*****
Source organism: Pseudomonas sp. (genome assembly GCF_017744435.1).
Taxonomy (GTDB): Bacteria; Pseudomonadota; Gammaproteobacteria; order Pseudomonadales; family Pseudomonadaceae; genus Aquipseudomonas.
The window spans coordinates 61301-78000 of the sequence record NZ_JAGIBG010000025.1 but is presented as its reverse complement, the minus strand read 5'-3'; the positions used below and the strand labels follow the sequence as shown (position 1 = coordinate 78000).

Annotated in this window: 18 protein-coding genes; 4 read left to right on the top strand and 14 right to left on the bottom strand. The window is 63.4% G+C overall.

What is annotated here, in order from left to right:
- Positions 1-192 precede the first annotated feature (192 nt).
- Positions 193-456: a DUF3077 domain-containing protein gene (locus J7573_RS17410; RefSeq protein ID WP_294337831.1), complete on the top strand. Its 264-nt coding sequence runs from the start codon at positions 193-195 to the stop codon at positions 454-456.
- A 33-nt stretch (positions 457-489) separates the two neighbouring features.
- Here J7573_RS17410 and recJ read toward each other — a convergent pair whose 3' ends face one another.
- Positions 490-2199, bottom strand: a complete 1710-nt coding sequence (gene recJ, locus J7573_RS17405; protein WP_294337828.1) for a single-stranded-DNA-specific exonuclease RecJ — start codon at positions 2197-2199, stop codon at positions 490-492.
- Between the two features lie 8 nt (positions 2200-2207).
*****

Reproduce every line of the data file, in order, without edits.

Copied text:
Source organism: Pseudomonas sp. (genome assembly GCF_017744435.1).
Taxonomy (GTDB): Bacteria; Pseudomonadota; Gammaproteobacteria; order Pseudomonadales; family Pseudomonadaceae; genus Aquipseudomonas.
The window spans coordinates 61301-78000 of the sequence record NZ_JAGIBG010000025.1 but is presented as its reverse complement, the minus strand read 5'-3'; the positions used below and the strand labels follow the sequence as shown (position 1 = coordinate 78000).

Annotated in this window: 18 protein-coding genes; 4 read left to right on the top strand and 14 right to left on the bottom strand. The window is 63.4% G+C overall.

What is annotated here, in order from left to right:
- Positions 1-192 precede the first annotated feature (192 nt).
- Positions 193-456: a DUF3077 domain-containing protein gene (locus J7573_RS17410; RefSeq protein ID WP_294337831.1), complete on the top strand. Its 264-nt coding sequence runs from the start codon at positions 193-195 to the stop codon at positions 454-456.
- A 33-nt stretch (positions 457-489) separates the two neighbouring features.
- Here J7573_RS17410 and recJ read toward each other — a convergent pair whose 3' ends face one another.
- Positions 490-2199, bottom strand: a complete 1710-nt coding sequence (gene recJ, locus J7573_RS17405; protein WP_294337828.1) for a single-stranded-DNA-specific exonuclease RecJ — start codon at positions 2197-2199, stop codon at positions 490-492.
- Between the two features lie 8 nt (positions 2200-2207).